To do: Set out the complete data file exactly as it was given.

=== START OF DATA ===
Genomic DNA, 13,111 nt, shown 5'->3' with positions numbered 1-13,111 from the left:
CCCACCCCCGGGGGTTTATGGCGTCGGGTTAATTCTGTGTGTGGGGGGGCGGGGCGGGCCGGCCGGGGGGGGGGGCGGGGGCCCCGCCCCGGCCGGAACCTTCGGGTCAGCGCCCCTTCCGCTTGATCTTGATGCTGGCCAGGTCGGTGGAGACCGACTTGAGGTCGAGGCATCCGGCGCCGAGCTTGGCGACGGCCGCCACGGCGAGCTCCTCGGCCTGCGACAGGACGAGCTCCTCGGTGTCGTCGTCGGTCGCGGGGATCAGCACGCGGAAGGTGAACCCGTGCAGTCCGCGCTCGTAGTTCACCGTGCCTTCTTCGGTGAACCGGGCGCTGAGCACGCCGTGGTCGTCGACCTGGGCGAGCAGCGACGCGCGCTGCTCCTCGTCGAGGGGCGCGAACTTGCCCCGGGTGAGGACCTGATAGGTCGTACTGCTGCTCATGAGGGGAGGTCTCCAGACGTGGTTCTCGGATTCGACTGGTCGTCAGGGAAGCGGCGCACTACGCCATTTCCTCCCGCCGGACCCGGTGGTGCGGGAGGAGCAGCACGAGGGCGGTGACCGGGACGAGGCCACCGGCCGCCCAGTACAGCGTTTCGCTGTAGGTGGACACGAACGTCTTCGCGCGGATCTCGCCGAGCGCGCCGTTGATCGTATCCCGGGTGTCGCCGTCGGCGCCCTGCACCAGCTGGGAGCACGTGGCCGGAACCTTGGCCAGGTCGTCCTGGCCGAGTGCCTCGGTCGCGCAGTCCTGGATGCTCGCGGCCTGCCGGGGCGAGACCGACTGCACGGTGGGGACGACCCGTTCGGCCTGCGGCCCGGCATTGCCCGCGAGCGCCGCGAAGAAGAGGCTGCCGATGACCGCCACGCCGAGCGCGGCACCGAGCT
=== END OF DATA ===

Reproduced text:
Genomic DNA, 13,111 nt, shown 5'->3' with positions numbered 1-13,111 from the left:
CCCACCCCCGGGGGTTTATGGCGTCGGGTTAATTCTGTGTGTGGGGGGGCGGGGCGGGCCGGCCGGGGGGGGGGGCGGGGGCCCCGCCCCGGCCGGAACCTTCGGGTCAGCGCCCCTTCCGCTTGATCTTGATGCTGGCCAGGTCGGTGGAGACCGACTTGAGGTCGAGGCATCCGGCGCCGAGCTTGGCGACGGCCGCCACGGCGAGCTCCTCGGCCTGCGACAGGACGAGCTCCTCGGTGTCGTCGTCGGTCGCGGGGATCAGCACGCGGAAGGTGAACCCGTGCAGTCCGCGCTCGTAGTTCACCGTGCCTTCTTCGGTGAACCGGGCGCTGAGCACGCCGTGGTCGTCGACCTGGGCGAGCAGCGACGCGCGCTGCTCCTCGTCGAGGGGCGCGAACTTGCCCCGGGTGAGGACCTGATAGGTCGTACTGCTGCTCATGAGGGGAGGTCTCCAGACGTGGTTCTCGGATTCGACTGGTCGTCAGGGAAGCGGCGCACTACGCCATTTCCTCCCGCCGGACCCGGTGGTGCGGGAGGAGCAGCACGAGGGCGGTGACCGGGACGAGGCCACCGGCCGCCCAGTACAGCGTTTCGCTGTAGGTGGACACGAACGTCTTCGCGCGGATCTCGCCGAGCGCGCCGTTGATCGTATCCCGGGTGTCGCCGTCGGCGCCCTGCACCAGCTGGGAGCACGTGGCCGGAACCTTGGCCAGGTCGTCCTGGCCGAGTGCCTCGGTCGCGCAGTCCTGGATGCTCGCGGCCTGCCGGGGCGAGACCGACTGCACGGTGGGGACGACCCGTTCGGCCTGCGGCCCGGCATTGCCCGCGAGCGCCGCGAAGAAGAGGCTGCCGATGACCGCCACGCCGAGCGCGGCACCGAGCT